EIFF 2016: The Canterville Ghost
AKA Le fantôme de Canterville
I first read The Canterville Ghost, by Oscar Wilde, when I was a very young boy. I must have been about eight or nine. I was probably only about twelve years old the last time I read it. It’s been far too long, but that hasn’t stopped me always noting it as a firm favourite. So I didn’t think twice when I saw that another filmed version of the tale was showing at EIFF2016.
The gender of the ghost has been switched, as well as the backstory, and there’s an additional pinch of Cyrano de Bergerac in the mix, but this nails the mix of frights and fun that I recall experiencing when I first read the story. And the essence is the same, for most of the runtime, in that the ghost (here played by Audrey Fleurot) cannot scare the new tenants of her home, and even ends up having to avoid traps and avoid attacks from some decidedly unscared children (although she may do better in her efforts to change things by manipulating teenagers Virginia – played by Mathilde Daffe – and Erwan – played by Julien Frison).
Adapted into screenplay form, and directed, by Yann Samuell (who seems to be out to prove himself after apparently disappointing many viewers with The Great Ghost Recue), this is pretty much perfect family entertainment for those who allow their children to enjoy subtitled films. The characters are wonderful (including a mother who is very into her spirituality, a workaholic father, and the always-forgetting-that-he-was-beheaded manservant of the main character, Gwilherm, played by Michael Youn), the production design and special effects work perfectly in line with the story, without overshadowing it, and the humour and heart are nicely balanced throughout.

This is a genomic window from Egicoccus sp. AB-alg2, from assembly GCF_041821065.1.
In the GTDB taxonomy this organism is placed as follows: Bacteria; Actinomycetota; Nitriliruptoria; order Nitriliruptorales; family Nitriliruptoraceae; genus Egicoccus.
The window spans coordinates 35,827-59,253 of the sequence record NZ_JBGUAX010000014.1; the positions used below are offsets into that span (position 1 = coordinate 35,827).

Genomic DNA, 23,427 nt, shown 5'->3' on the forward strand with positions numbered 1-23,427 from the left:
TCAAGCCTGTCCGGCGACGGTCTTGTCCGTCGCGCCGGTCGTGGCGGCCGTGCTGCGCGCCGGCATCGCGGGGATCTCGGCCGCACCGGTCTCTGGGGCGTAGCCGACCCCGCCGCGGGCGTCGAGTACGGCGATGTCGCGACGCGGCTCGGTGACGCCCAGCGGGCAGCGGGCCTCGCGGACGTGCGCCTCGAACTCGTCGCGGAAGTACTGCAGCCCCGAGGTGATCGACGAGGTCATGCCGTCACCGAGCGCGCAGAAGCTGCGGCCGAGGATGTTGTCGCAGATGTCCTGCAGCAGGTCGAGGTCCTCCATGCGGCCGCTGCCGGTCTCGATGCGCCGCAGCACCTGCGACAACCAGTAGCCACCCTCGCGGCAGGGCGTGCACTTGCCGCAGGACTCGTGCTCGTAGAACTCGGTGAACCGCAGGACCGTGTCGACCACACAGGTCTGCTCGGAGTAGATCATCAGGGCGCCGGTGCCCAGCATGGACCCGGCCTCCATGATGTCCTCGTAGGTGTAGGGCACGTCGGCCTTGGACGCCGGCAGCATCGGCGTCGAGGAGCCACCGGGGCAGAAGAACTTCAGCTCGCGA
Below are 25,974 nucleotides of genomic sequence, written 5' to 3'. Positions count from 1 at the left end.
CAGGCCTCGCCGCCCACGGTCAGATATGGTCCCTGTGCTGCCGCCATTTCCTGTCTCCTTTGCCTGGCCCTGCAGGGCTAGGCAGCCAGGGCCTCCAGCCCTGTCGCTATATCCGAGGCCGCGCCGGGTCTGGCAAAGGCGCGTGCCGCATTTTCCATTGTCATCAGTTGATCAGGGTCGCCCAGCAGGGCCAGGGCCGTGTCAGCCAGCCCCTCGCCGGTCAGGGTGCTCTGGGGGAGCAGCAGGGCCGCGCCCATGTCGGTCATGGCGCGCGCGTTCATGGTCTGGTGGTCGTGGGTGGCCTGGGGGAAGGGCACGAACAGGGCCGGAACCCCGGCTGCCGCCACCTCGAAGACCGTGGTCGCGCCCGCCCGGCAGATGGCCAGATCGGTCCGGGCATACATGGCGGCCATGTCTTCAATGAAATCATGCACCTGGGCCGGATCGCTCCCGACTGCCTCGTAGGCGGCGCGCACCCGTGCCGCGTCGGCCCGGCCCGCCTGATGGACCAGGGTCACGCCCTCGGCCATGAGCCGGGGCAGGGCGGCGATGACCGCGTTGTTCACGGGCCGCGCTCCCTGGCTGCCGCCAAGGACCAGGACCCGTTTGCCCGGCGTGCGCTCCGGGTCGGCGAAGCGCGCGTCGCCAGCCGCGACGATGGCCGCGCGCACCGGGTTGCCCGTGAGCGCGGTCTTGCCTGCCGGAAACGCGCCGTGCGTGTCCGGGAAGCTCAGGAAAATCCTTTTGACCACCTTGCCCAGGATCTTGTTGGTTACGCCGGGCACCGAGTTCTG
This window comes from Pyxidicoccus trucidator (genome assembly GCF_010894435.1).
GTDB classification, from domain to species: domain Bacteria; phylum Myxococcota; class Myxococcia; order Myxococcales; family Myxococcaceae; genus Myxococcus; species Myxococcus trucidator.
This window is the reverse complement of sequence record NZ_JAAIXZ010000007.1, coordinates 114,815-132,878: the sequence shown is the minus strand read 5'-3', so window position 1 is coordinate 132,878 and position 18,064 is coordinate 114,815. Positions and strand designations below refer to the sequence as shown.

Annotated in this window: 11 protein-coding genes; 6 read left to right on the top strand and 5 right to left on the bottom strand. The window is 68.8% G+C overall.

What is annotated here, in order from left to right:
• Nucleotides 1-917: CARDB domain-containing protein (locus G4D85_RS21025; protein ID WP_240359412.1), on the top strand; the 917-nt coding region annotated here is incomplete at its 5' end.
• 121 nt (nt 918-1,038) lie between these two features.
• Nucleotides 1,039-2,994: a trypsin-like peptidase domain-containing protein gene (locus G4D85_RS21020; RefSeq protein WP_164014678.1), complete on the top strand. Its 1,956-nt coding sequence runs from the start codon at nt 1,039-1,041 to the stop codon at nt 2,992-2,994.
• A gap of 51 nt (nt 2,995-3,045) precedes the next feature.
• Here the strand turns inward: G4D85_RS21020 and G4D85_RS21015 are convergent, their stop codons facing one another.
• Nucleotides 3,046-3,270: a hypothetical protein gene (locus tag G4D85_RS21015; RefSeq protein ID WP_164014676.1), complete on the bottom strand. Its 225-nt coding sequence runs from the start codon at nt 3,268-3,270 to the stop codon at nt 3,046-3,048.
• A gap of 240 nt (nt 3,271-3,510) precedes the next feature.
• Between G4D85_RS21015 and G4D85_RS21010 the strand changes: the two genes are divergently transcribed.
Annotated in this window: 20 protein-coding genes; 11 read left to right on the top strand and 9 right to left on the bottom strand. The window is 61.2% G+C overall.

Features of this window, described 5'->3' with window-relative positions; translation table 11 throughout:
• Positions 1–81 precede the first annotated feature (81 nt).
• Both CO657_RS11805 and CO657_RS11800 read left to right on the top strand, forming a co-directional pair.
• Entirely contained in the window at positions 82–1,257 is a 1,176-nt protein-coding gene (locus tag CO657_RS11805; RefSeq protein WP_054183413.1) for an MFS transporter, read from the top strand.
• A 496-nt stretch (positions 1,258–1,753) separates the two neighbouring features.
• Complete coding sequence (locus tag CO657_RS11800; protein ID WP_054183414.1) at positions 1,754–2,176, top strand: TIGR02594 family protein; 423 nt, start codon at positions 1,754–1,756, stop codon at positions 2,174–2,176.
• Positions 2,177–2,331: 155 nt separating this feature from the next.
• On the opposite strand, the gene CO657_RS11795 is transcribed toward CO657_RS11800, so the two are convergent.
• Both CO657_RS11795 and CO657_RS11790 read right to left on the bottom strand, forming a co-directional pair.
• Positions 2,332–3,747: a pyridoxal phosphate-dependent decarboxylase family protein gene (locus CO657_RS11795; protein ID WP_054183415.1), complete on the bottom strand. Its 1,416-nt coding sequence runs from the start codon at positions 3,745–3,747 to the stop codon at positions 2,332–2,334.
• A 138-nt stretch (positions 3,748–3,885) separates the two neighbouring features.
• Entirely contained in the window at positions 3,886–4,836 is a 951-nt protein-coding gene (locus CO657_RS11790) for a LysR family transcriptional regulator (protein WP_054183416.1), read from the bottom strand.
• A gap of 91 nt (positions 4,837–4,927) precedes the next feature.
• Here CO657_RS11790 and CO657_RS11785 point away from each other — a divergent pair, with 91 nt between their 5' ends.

Daffe and Frison both do good work as the teenagers in the middle of a very strange situation, as do Michele Laroque and Lionnel Astier in the parental roles, but this film is about the ghosts, first and foremost. Whether he’s losing his head or going on about revolutionaries, Youn is always very funny and full of nervous energy. Fleurot though, as should be the case, commands your attention whenever she strides, floats or shrieks across the screen. Impressive when she’s trying her best to scare people, Fleurot is also just a delight as she gets to show her frustration, stubbornness, and a range of strange emotions that her character may have thought long behind her.
I can’t praise this highly enough, despite the fact that many will be ready to dismiss it as “just a kid’s film”. See it if you get the chance. If you end up hating it then I accept full responsibility . . . . . . . in a way that isn’t legally binding.
The Canterville Ghost is showing at 1335 on 24th June in Filmhouse 2, and at 1100 on 26th june in Cineworld.
WRITER/DIRECTOR: YANN SAMUELL, BASED ON THE SHORT STORY BY OSCAR WILDE
STARS: AUDREY FLEUROT, MATHILDE DAFFE, JULIEN FRISON, MICHAEL YOUN, MICHELE LAROQUE
RUNTIME: 92 MINS APPROX